Long Beach’s Animal Shelter has been over capacity since February due to a sudden influx of dogs arriving and the shelter could possibly resort to euthanasia in order to reduce the overflow of their kennels.
“There are no open kennels to take in more dogs. There are dogs in conference rooms, the lobby, and offices. If you found a dog, please hold onto that pet for at least a few days and look for the owner using social media and community neighborhood forums,” Long Beach’s Animal Care Services said in a post on its Facebook page.
The shelter previously said that adoptions continued at a steady pace in 2022 after reaching a milestone of 1,968 adoptions last year. But the tipping point for the shelter came recently when an influx of a dozen dogs, nearly half of which reportedly came from a homeless encampment cleared by law enforcement nearby, overfilled the kennels, according to the Long Beach Post.
“This is the first time in almost 15 years that I have had to authorize and make the decision to euthanize a dog for space,” shelter director Staycee Dains told the Long Beach Post. “It’s not OK. It’s not right, but there’s nothing else for me to do.”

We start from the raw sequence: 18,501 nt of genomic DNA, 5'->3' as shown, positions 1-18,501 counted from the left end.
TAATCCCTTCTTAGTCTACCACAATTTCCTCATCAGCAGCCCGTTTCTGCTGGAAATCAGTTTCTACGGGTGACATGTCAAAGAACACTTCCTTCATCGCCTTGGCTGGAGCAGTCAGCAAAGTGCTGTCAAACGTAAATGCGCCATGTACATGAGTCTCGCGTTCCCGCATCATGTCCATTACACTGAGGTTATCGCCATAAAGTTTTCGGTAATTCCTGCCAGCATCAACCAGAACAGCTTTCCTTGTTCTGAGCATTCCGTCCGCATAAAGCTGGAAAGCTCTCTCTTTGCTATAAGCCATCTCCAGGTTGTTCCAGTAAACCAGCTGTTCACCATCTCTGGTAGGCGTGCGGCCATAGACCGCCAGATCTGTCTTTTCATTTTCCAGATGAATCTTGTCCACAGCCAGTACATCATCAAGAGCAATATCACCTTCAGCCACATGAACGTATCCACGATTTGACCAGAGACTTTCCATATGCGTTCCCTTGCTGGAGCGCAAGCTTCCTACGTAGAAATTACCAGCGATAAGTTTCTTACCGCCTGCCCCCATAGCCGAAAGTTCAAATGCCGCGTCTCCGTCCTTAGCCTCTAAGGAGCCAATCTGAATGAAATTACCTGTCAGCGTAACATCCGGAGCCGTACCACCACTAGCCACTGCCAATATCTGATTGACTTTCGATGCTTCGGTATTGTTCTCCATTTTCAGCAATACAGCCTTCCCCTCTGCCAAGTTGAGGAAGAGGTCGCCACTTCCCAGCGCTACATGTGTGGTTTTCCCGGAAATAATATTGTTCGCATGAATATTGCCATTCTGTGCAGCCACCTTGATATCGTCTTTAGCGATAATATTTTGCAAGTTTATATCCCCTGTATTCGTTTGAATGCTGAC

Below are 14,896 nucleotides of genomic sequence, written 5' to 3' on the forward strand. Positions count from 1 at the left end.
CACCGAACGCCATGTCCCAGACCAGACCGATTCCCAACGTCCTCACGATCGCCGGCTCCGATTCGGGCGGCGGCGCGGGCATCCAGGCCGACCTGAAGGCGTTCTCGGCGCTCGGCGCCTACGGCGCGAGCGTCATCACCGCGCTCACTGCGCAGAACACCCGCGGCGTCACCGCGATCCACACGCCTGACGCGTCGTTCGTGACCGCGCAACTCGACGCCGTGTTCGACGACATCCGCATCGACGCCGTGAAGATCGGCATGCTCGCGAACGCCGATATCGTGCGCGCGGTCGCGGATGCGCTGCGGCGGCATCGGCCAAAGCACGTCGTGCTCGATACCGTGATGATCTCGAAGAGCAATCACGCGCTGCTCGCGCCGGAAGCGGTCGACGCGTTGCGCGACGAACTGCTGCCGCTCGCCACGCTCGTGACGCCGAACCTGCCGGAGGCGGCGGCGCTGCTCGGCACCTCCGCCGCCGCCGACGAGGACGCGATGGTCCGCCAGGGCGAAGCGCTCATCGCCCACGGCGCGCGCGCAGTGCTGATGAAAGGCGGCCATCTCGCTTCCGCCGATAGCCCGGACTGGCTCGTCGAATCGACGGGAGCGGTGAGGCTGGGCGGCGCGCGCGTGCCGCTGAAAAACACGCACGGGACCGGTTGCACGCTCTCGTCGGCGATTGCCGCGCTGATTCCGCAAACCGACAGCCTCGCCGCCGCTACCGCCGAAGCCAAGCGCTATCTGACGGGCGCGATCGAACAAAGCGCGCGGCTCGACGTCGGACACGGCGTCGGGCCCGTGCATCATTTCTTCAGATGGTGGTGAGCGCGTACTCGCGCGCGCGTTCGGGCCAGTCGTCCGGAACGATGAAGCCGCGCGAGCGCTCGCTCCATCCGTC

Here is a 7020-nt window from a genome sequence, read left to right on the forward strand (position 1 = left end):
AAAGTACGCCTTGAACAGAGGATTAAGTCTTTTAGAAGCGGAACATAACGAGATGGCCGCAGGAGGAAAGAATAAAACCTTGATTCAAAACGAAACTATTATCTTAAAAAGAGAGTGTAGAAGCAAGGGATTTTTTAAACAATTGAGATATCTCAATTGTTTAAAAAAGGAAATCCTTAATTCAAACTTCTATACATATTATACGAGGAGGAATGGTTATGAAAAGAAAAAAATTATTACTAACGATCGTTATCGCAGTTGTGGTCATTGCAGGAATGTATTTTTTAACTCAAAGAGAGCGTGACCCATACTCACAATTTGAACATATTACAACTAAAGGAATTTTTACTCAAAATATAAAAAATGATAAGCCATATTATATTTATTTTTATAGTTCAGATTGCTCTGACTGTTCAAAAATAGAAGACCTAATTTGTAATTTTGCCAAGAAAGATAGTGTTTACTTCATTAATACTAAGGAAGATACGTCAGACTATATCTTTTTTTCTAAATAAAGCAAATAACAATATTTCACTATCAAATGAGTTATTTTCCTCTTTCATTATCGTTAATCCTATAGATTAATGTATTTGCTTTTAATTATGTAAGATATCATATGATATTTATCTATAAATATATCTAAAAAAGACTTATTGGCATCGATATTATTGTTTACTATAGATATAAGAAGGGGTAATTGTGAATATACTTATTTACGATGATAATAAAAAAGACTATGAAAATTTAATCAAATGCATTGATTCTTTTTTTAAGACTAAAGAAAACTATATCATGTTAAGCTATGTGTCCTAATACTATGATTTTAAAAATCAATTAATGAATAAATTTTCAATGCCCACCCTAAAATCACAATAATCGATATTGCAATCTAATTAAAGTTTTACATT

For now, dogs in line to be euthanized are those that have bitten someone but aren’t deemed dangerous and those with behavior issues worsened by a long stay at the shelter.
Another problem is that well-intentioned people often bring animals into the shelter before checking with neighbors, shelter officials said. The shelter said the vast majority of lost dogs have a family, but few are found once the arrive at a shelter. They encouraged anyone who finds a lost dog to check around before bringing it to a shelter.
For information on adoptable pets or how to help Long Beach shelter animals, those interested are asked to call Long Beach Animal Care Services at 562-570-7387 or visit their website.
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